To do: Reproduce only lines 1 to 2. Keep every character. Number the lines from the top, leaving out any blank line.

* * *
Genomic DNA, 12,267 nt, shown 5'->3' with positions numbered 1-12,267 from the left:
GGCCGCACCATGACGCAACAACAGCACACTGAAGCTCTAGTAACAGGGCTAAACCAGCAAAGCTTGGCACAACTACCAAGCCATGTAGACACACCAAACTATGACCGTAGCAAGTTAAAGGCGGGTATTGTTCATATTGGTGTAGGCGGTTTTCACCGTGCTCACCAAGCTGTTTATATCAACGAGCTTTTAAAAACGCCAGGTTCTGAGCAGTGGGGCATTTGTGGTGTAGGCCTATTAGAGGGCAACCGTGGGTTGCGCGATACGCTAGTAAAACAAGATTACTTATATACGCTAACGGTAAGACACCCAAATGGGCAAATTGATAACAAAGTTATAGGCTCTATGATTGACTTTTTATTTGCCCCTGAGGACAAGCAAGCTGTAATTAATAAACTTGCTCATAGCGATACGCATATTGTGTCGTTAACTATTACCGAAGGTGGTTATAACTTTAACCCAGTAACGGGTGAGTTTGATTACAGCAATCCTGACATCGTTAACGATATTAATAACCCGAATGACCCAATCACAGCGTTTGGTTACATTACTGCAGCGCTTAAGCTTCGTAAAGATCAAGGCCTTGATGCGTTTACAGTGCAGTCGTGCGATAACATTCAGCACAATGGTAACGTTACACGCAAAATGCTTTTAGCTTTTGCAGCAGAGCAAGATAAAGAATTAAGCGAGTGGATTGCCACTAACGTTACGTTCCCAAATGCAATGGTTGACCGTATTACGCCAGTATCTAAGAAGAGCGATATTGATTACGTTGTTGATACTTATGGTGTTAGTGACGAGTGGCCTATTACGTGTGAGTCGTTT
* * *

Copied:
Genomic DNA, 12,267 nt, shown 5'->3' with positions numbered 1-12,267 from the left:
GGCCGCACCATGACGCAACAACAGCACACTGAAGCTCTAGTAACAGGGCTAAACCAGCAAAGCTTGGCACAACTACCAAGCCATGTAGACACACCAAACTATGACCGTAGCAAGTTAAAGGCGGGTATTGTTCATATTGGTGTAGGCGGTTTTCACCGTGCTCACCAAGCTGTTTATATCAACGAGCTTTTAAAAACGCCAGGTTCTGAGCAGTGGGGCATTTGTGGTGTAGGCCTATTAGAGGGCAACCGTGGGTTGCGCGATACGCTAGTAAAACAAGATTACTTATATACGCTAACGGTAAGACACCCAAATGGGCAAATTGATAACAAAGTTATAGGCTCTATGATTGACTTTTTATTTGCCCCTGAGGACAAGCAAGCTGTAATTAATAAACTTGCTCATAGCGATACGCATATTGTGTCGTTAACTATTACCGAAGGTGGTTATAACTTTAACCCAGTAACGGGTGAGTTTGATTACAGCAATCCTGACATCGTTAACGATATTAATAACCCGAATGACCCAATCACAGCGTTTGGTTACATTACTGCAGCGCTTAAGCTTCGTAAAGATCAAGGCCTTGATGCGTTTACAGTGCAGTCGTGCGATAACATTCAGCACAATGGTAACGTTACACGCAAAATGCTTTTAGCTTTTGCAGCAGAGCAAGATAAAGAATTAAGCGAGTGGATTGCCACTAACGTTACGTTCCCAAATGCAATGGTTGACCGTATTACGCCAGTATCTAAGAAGAGCGATATTGATTACGTTGTTGATACTTATGGTGTTAGTGACGAGTGGCCTATTACGTGTGAGTCGTTT